ἔνεκα: for the Mss. ἕνεκεν, see App. on 2-5.

ἐπεσέπλεον: sailed in afterwards, i.e. after the Phoenicians. Cf. ἐπικατάγεται 3. 49. 18. As κατὰ θάλασσαν adds nothing to the force of the verb, Steup suspects that a ptc. like μετανιστάμενοι has dropped out after πολλοί. St., who explains ἐπι- as insuper, ad veteres incolas, thinks the addition of κατὰ θάλασσαν was due to contrast with the crossing of the strait by the Sicels, described in § 4.—Μοτύην καὶ Σολόεντα καὶ Πάνορμον: Motye (prob. spinnery) on the little island S. Pantaleo near the promontory of Lilybaeum. Soloeis (Phoen. name Kafara, village) east of Palermo, now Solanto; for us a “little Pompeii” on account of the important remains from the time of the Roman Empire unearthed there. See Holm III, 250 ff. Σολόεντα uncontracted, like Μαλόεις 3. 3. 13, 25. Panormus, now Palermo (Phoen. name unknown). The city names include also the territory belonging thereto.

ξυνοικήσαντες: i.e. after they had restricted themselves to narrower bounds (no longer περὶ πᾶσαν τὴν Σικελίαν). The compound, used in 63. 14; 2. 68. 15 of the joining of new settlers with older, designates here the union of scattered communities. ξυνοικίσαντες, the reading of some good Mss., is inadmissible, since here it is not a matter of the new settlement of the three places (see on 5. 3).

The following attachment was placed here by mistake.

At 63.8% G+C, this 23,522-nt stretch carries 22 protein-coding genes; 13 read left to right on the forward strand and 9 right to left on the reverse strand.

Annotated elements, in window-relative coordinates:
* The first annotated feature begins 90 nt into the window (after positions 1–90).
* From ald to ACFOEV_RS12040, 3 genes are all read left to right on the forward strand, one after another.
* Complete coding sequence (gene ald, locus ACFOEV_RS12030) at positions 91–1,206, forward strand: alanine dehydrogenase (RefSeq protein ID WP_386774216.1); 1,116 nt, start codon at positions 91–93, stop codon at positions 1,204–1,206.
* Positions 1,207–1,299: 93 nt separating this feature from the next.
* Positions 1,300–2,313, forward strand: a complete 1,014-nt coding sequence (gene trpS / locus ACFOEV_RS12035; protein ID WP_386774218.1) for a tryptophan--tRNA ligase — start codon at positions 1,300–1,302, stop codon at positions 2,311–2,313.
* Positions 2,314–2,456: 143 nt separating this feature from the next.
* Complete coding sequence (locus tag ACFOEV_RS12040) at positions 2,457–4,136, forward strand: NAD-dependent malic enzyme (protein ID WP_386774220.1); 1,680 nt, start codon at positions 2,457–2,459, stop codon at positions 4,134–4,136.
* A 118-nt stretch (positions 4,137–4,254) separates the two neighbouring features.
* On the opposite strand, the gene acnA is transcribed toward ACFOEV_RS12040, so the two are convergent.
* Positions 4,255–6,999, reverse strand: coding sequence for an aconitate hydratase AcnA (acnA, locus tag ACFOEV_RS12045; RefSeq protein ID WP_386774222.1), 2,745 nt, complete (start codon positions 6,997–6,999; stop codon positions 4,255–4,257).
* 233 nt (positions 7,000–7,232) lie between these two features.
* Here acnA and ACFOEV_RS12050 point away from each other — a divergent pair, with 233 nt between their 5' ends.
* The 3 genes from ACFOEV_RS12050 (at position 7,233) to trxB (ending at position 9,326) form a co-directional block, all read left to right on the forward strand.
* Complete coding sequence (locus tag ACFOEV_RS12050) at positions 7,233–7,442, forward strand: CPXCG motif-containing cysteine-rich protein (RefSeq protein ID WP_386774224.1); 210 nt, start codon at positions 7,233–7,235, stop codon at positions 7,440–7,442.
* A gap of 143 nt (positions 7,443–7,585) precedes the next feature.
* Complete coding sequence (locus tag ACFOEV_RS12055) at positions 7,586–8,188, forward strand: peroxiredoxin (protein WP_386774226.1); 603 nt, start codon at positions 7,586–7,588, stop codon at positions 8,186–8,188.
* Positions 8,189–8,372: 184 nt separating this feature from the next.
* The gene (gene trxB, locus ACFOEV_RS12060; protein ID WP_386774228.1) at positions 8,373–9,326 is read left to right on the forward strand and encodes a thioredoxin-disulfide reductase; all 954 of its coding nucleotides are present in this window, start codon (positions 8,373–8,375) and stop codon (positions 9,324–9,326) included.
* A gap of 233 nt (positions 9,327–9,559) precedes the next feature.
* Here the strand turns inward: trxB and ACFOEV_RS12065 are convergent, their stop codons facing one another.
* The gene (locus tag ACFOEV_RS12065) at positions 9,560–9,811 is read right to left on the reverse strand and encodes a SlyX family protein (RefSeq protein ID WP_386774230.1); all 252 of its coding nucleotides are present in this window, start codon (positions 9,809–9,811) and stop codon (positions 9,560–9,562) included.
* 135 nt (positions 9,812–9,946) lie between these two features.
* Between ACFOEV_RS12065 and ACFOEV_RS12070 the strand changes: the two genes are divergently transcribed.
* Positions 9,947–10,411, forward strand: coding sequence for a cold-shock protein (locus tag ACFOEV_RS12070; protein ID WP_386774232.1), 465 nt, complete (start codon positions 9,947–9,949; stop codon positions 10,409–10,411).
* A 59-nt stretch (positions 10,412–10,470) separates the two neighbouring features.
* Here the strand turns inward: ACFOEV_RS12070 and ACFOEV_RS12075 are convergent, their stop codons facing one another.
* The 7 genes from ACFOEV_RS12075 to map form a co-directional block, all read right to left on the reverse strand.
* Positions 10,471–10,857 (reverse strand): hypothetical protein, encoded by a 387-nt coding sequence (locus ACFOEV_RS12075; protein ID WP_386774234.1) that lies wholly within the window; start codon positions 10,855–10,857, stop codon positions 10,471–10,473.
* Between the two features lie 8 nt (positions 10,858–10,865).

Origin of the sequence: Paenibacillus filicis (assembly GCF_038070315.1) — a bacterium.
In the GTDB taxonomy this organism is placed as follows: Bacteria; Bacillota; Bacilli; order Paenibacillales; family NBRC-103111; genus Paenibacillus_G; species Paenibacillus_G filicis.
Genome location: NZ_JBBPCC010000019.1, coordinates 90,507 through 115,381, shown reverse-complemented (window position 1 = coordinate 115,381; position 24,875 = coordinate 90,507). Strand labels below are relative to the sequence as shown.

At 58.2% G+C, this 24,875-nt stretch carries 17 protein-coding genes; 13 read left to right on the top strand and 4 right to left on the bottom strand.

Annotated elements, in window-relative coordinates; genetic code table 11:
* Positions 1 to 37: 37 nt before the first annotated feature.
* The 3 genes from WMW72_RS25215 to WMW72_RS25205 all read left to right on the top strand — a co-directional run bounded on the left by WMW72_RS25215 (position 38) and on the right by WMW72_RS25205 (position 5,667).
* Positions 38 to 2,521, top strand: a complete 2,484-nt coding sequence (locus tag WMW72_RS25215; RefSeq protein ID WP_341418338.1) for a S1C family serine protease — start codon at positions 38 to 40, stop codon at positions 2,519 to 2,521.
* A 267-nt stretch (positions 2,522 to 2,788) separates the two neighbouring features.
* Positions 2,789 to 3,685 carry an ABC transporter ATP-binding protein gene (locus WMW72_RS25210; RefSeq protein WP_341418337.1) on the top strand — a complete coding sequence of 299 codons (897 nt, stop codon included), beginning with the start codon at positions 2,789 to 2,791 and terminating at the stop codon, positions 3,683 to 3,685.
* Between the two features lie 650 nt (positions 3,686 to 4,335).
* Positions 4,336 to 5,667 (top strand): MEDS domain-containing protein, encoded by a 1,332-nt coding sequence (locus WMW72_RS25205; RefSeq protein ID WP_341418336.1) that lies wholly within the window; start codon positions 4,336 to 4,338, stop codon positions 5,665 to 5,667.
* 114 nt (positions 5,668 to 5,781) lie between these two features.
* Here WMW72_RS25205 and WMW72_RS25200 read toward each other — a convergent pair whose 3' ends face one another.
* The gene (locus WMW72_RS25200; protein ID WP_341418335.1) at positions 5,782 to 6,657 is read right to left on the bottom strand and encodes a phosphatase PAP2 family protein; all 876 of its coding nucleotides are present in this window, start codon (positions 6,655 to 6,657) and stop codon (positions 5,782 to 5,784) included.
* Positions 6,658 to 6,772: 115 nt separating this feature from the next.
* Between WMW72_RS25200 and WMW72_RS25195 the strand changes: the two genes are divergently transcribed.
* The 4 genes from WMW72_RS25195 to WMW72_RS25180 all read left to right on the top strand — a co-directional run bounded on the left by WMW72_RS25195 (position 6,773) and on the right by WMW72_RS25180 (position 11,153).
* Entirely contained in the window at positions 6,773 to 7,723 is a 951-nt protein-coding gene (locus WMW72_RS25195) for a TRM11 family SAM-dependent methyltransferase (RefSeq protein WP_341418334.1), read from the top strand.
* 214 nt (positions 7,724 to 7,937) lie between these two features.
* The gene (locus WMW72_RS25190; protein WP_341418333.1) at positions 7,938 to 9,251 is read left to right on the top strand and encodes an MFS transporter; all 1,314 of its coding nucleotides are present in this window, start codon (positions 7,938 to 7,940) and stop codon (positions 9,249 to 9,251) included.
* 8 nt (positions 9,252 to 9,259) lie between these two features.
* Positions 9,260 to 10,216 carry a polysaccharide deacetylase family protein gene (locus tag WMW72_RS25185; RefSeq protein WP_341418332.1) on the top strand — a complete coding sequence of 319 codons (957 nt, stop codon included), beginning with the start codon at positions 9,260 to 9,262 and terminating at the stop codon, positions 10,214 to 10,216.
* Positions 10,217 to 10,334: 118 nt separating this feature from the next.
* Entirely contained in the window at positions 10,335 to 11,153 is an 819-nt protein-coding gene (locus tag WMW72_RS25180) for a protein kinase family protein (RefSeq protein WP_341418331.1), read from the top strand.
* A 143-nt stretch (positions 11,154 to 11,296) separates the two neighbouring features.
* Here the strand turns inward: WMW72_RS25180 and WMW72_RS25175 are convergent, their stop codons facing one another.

ἐνέμοντο: for the idiom νέμεσθαι πόλιν, cf. 1. 84. 4; 2. 30. 4; 4. 52. 11, 56. 13.—πίσυνοι: poetical word, found in Attic prose only in Thuc. (2. 89. 21; 5. 14. 19), though freq. in Hdt. It is common in the poets. See C. F. Smith, Traces of Epic Usage in Thuc. (Trans. Amer. Phil. Assoc. XXXI, 80).